Corded Bound Buttonholes
This is the first of two tutorials I'll be posting this week concerning bound buttonholes. I previously did a tutorial on one technique to make bound buttonholes in November when I made the red trenchcoat. Today, I'll show you corded bound buttonholes, and later this week I'll show you how to finish the facing that goes on the back of the buttonhole.
There are two ways to make a corded bound buttonhole. One way is to make covered piping and use that to make the lips of the buttonhole. The other and much easier way is what I'm going to show you today. This method will work with any style of bound buttonhole, no matter what method you're used to using.
The buttonhole should be almost completed before adding the cording. The buttonhole below has already gone through steps 1 through 5 of the previous tutorial, or is finished up to the point right before stitching across the triangular ends to secure the ends of the buttonhole. If you're going to use this method, don't stitch across the ends yet!
You will need a large eye needle, like a tapestry or crewel needle, cording, and possibly a awl or stiletto. The cording can be mousetail or rattail cord or the filler cord used for piping. What I use is Cream & Sugar cotton yarn. It is about the same thickness at the filler cord for pre-made piping, and is easy to buy. Any Jo-ann's or Wal-mart sells it.
Cut a length of cording at least twice as long as the buttonhole and thread the needle.
From the wrong side, lift back one edge of the bound buttonhole and insert the stiletto into the fold of fabric that forms the actual lip of the buttonhole. Using the stiletto will help open up the space so that the needle will go through more easily. You can actually see where the needle will be going through the tunnel of fabric in the second picture as my stiletto is dark and the fabric is white.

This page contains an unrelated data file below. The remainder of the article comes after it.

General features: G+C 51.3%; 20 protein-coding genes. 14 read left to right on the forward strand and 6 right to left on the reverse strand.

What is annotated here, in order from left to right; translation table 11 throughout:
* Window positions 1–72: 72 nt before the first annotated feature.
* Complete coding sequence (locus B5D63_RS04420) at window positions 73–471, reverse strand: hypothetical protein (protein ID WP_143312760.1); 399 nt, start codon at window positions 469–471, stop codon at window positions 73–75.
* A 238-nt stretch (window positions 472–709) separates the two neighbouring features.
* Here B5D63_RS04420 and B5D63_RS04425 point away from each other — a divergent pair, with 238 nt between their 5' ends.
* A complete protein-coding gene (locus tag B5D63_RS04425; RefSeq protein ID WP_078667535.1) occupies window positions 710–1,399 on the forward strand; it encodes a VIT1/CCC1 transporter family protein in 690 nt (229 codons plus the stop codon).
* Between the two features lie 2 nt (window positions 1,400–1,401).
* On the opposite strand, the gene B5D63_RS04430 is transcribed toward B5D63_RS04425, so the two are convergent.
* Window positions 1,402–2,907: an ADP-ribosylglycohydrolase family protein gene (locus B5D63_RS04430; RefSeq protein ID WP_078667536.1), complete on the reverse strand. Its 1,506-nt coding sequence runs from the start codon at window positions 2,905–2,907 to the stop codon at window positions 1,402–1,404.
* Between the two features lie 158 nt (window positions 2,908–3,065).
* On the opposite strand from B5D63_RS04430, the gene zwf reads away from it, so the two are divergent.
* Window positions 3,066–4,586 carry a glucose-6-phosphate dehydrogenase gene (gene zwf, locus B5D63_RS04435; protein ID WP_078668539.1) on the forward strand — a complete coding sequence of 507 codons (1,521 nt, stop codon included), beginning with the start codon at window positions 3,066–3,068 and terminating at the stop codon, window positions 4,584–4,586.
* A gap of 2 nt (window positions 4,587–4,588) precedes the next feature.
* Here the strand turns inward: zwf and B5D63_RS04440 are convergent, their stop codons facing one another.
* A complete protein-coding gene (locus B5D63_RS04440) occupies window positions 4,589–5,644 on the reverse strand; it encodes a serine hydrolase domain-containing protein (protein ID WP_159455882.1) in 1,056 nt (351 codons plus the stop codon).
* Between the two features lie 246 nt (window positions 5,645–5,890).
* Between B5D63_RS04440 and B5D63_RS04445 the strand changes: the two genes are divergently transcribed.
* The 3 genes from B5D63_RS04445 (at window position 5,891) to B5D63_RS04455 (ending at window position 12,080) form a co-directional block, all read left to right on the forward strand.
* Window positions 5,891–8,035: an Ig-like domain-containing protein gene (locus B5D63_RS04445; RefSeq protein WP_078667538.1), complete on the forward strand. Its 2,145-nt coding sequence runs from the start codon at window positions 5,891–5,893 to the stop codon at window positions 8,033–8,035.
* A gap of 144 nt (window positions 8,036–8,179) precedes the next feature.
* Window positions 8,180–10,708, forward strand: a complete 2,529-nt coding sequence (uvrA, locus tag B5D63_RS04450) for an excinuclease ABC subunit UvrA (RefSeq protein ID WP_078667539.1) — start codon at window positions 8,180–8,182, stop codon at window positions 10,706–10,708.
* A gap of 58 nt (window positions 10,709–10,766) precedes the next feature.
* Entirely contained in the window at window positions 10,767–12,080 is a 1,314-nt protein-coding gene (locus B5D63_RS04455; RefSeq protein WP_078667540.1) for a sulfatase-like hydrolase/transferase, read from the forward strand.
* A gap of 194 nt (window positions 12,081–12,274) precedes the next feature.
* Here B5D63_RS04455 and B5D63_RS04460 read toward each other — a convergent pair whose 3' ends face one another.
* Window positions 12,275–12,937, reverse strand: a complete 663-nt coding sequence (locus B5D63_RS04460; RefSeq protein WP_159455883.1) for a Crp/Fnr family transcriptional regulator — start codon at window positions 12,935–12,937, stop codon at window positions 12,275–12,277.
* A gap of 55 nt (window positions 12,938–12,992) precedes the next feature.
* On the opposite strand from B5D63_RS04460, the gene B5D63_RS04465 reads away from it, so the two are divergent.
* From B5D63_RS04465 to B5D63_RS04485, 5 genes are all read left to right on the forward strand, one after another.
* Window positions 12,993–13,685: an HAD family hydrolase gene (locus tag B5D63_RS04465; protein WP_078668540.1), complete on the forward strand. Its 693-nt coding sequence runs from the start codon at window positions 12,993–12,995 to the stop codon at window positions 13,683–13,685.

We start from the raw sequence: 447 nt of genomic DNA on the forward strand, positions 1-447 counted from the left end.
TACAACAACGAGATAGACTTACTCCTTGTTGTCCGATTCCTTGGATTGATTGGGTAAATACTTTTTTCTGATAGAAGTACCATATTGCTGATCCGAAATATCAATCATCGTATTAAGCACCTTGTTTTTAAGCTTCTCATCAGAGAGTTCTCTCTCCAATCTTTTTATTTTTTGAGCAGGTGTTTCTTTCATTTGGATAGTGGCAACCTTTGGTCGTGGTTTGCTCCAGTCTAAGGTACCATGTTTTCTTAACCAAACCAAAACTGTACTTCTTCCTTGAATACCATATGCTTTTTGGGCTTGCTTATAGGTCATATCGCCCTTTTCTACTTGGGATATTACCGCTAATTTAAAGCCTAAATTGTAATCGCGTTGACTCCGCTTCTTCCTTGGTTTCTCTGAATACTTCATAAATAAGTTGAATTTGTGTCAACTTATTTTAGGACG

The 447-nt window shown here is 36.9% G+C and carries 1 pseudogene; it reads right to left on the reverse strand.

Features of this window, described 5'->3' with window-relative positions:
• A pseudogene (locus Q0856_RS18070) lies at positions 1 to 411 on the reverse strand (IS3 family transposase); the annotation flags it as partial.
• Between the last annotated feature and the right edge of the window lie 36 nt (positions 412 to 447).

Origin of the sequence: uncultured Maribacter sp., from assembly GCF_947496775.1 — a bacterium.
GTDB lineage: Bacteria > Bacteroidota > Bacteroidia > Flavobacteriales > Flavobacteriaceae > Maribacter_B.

Remove the stiletto and push the threaded needle through the same opening, all the way through to the other side. This might be a bit difficult - it can be done. Be very careful not to rip out the stitching actually holding the buttonhole together. If your cording choice to too thick, try another one. Do make a sample and practice!
Clip yarn off close to the edge of the patch and repeat cording the other lip of the buttonhole. Both sides have been corded in the photo below:
Turn the fabric right side up and fold one edge of the fabric back to reveal the triangular end of the button hole and the ends of the yarn. Stitch across the end of the buttonhole to secure the buttonhole and the yarn. The yarn may now be clipped close to the buttonhole to remove bulk, as shown with the side closest to the bottom of the photo. Repeat for the other side.
That's it! The corded bound buttonhole from the front:
Q/A: Thank you for all the compliments on the red suit! Nancy K wanted to know what the fabric is made of. It is shiny, but it isn't silk. It is a polyester/rayon blend of some sort.
Parting Shot: Guess! Here's tomorrow's Weekly Wardrobe item. I'd like you to take a guess at to which pattern I made this dress from. I'll give you a hint: it is not BWOF or Patrones.